Scotland’s burning! Greenland’s melting!


The song goes back 450 years, give or take. You may even have sung it as a round in elementary school (assuming your teacher wasn’t a snowflake).

Today it’s called “Scotland’s Burning.”

The original version was called “Scotland it Burneth,” and the earliest written copy of the lyrics date from 1580. According to a brief entry in Wikipedia, the lyrics refer to the burning of Edinburgh in 1544 by the English army of Henry VIII.

The original version went like this:

Scotland, it burneth,

Look out, look out,

Fire, fire, fire, fire,

Cast on more water.

By 1666, people had been singing it for at least 140 years. But in 1666, on Sept. 2 to be precise, the Great Fire of London broke out and over the next five days incinerated the heart of the city. And the song got an update:

London’s burning. London’s burning.

Fetch the engines. Fetch the engines.

Fire! Fire! Fire! Fire!

Pour on water. Pour on water.

By 1837 the contemporary version of the song had emerged, with Scotland the venue of the fire again:

Scotland’s Burning! Scotland’s Burning!

Look out! Look out!

Fire! Fire! Fire! Fire!

Pour on Water! Pour on Water!

That was the version we sang in elementary school in the early ’50s, which of course made no sense whatsoever to any of us at the time. In retrospect, it’s kind of surprising that the song hadn’t reverted to “London’s Burning!” given that World War II and the Blitz were still recent memories. Maybe too recent.

At any rate, what prompted this little jig down memory lane was a headline in Tuesday’s Washington Post:

“Staggering New Data Show Greenland’s Ice Is Melting 6 Times Faster than in the 1980s”

According to the story, a study published this week in the Proceedings of the National Academy of Sciences estimates that ice melt from Geenland’s glaciers increased from an average of 51 billion tons a year between 1980 and 1990, to an average of 286 billion tons a year between 2010 and 2018.

Roughly every 360 billion tons of ice melt results in a millimeter of sea level rise. The upshot is that out of the nearly 14 millimeters of sea level rise caused by Greenland ice melt since 1972, half occurred in the last eight years.

And the melting is expected to accelerate.

Eric Rignot, an Earth-systems scientist at the University of California at Irvine who is one of the study’s authors, said “the entire periphery of Greenland is affected” and that he was “particularly concerned about the northern regions, which host the largest amount of potential sea level rise and are already changing fast.”

Rignot led a similar study last year that found the Antarctic region is also losing six times as much ice now than it was 40 years ago.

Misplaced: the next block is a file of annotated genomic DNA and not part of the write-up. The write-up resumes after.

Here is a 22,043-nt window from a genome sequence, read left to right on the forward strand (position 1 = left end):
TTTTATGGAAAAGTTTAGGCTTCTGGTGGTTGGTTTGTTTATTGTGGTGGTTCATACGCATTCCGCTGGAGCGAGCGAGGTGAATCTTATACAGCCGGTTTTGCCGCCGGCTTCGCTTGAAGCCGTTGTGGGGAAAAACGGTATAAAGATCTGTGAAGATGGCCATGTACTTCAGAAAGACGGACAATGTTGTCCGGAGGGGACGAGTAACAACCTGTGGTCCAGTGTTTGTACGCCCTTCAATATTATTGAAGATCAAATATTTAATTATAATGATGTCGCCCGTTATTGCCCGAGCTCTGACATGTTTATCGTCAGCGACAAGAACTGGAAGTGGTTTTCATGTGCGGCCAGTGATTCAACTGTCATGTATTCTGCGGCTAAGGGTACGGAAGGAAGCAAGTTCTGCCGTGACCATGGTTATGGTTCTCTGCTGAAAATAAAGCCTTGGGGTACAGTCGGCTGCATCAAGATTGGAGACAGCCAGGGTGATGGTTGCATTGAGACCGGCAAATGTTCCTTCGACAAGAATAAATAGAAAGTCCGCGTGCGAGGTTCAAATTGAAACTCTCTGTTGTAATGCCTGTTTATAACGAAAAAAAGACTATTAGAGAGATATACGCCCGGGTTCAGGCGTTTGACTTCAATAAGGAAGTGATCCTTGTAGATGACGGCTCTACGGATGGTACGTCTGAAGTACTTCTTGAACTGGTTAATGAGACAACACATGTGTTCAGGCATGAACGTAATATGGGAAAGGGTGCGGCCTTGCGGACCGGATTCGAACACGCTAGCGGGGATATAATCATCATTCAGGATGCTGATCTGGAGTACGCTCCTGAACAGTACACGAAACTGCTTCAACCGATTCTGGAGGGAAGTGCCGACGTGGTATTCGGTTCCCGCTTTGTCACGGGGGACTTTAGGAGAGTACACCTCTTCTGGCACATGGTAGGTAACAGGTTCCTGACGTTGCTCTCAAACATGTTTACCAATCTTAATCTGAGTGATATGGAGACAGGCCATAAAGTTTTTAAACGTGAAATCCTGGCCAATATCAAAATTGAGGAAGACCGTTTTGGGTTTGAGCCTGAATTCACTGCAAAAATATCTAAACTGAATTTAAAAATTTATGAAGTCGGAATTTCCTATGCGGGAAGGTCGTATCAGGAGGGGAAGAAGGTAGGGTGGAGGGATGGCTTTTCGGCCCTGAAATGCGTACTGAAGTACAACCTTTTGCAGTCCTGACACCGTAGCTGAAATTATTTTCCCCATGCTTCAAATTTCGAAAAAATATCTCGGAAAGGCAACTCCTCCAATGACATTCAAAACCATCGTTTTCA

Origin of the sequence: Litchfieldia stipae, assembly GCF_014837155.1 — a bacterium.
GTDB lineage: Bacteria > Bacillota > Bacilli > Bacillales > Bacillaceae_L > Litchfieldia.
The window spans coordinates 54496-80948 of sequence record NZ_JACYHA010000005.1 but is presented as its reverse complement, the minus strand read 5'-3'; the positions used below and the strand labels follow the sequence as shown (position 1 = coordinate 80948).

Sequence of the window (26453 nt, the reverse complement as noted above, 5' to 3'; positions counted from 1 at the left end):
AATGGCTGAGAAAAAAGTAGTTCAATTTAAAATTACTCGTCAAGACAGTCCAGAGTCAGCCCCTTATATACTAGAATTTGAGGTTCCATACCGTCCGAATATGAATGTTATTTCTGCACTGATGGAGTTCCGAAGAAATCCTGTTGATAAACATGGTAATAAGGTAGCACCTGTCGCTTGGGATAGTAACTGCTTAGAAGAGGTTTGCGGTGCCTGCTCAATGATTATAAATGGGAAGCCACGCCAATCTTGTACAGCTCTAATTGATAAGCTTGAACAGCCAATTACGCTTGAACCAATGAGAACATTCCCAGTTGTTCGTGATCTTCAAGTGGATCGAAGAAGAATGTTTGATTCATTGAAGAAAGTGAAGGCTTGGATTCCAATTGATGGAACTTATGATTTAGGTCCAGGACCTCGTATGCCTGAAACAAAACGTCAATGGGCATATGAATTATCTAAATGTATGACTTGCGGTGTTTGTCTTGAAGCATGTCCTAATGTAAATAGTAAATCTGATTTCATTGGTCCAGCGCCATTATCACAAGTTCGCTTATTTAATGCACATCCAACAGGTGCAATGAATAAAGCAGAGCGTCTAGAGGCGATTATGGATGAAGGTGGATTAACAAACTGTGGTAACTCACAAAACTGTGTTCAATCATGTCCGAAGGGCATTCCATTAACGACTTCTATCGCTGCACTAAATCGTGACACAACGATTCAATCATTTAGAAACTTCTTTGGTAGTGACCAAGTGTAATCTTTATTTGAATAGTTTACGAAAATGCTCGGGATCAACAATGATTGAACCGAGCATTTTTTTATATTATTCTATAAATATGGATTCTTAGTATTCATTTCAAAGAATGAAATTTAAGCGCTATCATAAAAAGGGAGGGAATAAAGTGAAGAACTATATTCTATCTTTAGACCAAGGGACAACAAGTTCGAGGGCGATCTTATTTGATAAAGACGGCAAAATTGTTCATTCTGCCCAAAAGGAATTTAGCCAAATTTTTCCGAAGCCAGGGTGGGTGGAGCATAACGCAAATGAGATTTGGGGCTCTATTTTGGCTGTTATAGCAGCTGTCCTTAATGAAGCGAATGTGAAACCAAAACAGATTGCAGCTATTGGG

The finding cries out for a folksong, and an updated version of Scotland’s Burning would be an excellent choice.

Something like this, maybe:

Greenland’s melting! Greenland’s melting!

Look out! Look out!

Water! Water! Water! Water!


But what’s the appropriate last line?

In all earlier versions of the song, a specific solution is proposed for dealing with the threat of catastrophic fire — throw water at it. But a three-word solution to catastrophic ice melt isn’t so obvious.

Save the glaciers! Save the glaciers! maybe?

But it doesn’t tell you how to save the glaciers. So that’s kind of a copout.

Burn no petrol! Burn no petrol! perhaps?

Fat chance; at best aspirational. The last line should propose something that could actually occur in real life, like putting out a fire with water.

Raise the seawalls! Raise the seawalls!

Doable, but it’s a solution with no conclusion. They’ll have to go up a silly millimeter or two every year for centuries. And while it might work in New Orleans or Lower Manhattan, building a seawall from Kennebunkport to Miami would be more challenging.  

Move the cities! Move the cities!

Also doable in theory, but most of the available sites large enough to accommodate say The Greater New York Co-Prosperity Sphere are found in places like western Kansas or central North Dakota, where New Yorkers would be about as welcome as Amazon in Queens.

Flee the lowlands! Flee the lowlands!

But to where? A lot of the higher ground is already taken, and the deplorables may not take kindly to the prospect of tens of millions of coastals moving in.

Fortunately the conundrum contains its own solution — and it can be stated in three words. As the Greenland ice-cap melts, thousands of square miles of land will become ice free and available for development.

So the way to complete the revised song obvious:

Greenland’s melting! Greenland’s melting!

Look out! Look out!

Water! Water! Water! Water!

Move to Greenland! Move to Greenland!

Think of it as a green new deal.